Both the DeWalt and Ego made the same number of cuts through the fir beam (62) and the large pine out in the woods (17). They also matched results during the timed cuts through the 7-by-7-inch fir block (8 seconds). With lighter cuts, like tree limbs and smaller-diameter trees, the two saws felt equal, but during more aggressive work, like the 17-inch pine, the DeWalt stalled less often.
Despite its issues, the DeWalt delivers when it comes to power and run time. It’s just too expensive to be our primary recommendation. With the battery life and power being so similar to the Ego’s, we feel that the needs of most people would be satisfied with the less expensive saw.
Care and maintenance
Any chainsaw requires a little bit of upkeep, even a cordless one. But as Springer said, “Unlike a lawnmower, a chainsaw requires constant attention”—whether it’s cordless or gas-powered. By this, he’s talking about chain tensioning and bar oil.
Bar oil is poured into a reservoir in the saw, from where it slowly “leaks” onto the chain through a hole. This lubricates and cools the chain as it’s cutting. We found that with the cordless Ego, a tank of oil ran out at about the same time the battery did. Springer’s advice is to not only keep the tank filled, but to also “make sure the hole is clear enough that it’s actually oiling.” Sawdust and gunk can block the delivery hole, shutting off the flow of oil. The owners manual should have specifics on this.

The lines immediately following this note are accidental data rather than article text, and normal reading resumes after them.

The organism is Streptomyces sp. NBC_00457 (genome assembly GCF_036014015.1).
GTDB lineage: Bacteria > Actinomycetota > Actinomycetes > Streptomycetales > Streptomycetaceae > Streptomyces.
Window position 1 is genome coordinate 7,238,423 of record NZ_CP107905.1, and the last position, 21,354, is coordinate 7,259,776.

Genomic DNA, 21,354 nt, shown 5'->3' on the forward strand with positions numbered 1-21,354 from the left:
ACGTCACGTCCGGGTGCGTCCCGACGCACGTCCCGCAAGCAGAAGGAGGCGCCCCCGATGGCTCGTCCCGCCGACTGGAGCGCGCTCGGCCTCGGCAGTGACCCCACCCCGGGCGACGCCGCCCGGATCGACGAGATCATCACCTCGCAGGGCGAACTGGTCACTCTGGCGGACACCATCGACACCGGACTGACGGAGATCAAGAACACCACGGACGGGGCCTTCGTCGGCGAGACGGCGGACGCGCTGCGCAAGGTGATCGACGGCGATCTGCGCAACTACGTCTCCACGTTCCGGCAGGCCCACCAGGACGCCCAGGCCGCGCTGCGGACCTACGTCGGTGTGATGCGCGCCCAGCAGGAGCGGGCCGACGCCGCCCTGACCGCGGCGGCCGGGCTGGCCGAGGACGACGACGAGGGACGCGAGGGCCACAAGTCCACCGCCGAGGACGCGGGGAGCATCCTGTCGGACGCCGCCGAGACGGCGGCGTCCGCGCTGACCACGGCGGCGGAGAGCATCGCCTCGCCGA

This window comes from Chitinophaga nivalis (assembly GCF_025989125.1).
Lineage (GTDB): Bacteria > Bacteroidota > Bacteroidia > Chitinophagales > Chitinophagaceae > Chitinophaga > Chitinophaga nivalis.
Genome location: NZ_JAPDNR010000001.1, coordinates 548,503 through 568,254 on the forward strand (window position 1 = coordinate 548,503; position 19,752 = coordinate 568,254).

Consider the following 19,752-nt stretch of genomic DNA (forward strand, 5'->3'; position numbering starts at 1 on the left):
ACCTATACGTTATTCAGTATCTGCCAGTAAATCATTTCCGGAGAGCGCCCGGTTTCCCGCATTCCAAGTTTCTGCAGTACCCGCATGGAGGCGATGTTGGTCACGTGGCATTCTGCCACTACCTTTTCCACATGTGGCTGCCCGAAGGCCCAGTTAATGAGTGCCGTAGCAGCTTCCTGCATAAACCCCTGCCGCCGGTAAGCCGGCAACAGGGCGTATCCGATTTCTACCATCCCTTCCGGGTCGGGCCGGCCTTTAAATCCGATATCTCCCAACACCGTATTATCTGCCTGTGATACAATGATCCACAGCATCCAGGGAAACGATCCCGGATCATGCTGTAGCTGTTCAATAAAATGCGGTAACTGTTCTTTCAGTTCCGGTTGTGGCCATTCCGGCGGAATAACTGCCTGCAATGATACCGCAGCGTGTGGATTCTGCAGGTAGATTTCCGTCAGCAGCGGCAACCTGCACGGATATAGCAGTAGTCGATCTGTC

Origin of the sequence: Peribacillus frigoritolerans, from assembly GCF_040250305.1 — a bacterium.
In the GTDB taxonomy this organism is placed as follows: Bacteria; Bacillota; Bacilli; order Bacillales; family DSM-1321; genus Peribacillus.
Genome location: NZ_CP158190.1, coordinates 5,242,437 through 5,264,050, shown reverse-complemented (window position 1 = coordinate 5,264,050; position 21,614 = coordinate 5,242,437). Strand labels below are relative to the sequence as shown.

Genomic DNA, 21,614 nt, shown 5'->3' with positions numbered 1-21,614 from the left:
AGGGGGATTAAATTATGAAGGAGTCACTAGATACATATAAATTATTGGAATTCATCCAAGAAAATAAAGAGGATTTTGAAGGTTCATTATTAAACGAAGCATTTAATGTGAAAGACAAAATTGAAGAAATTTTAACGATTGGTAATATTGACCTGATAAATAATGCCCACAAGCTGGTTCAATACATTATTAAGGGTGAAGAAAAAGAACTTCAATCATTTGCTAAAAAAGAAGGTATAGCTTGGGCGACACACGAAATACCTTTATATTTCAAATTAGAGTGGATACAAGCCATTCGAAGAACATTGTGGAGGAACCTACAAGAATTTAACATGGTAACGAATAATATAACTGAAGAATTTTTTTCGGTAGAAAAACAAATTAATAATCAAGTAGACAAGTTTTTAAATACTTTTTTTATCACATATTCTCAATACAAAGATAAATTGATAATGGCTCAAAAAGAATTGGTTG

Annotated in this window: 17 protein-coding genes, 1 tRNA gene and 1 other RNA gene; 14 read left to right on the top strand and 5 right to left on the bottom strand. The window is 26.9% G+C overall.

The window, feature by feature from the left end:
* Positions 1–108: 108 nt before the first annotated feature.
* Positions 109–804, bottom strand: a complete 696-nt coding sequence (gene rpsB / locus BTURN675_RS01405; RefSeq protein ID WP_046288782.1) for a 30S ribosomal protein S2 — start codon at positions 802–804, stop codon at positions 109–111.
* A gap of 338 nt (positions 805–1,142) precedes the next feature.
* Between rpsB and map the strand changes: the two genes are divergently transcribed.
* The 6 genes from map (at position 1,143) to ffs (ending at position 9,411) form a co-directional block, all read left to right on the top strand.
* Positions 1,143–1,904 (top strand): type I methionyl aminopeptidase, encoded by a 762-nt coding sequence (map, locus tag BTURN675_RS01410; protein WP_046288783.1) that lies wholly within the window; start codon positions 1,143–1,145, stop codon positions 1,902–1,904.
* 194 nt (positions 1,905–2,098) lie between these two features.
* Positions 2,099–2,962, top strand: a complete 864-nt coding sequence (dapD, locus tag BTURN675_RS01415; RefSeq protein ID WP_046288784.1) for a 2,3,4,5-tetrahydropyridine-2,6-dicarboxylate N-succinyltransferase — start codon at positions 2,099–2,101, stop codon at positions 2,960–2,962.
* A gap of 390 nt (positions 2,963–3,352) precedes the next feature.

Also, the chain needs to be kept at the correct tension for efficient cutting. New chains do stretch, so this is something to keep a close eye on when you first get a saw. The owners manuals all go into the specifics of adjusting the chain tension.
Lastly, keep your chain sharp. This means keeping it away from the ground, as one swipe against dirt and rocks can really destroy the chain’s cutting edges. Files and sharpening kits are available; another option is to get two or three chains and rotate in a new one when one gets dull. Most hardware stores and service dealers have sharpening services if you don’t want to do it yourself.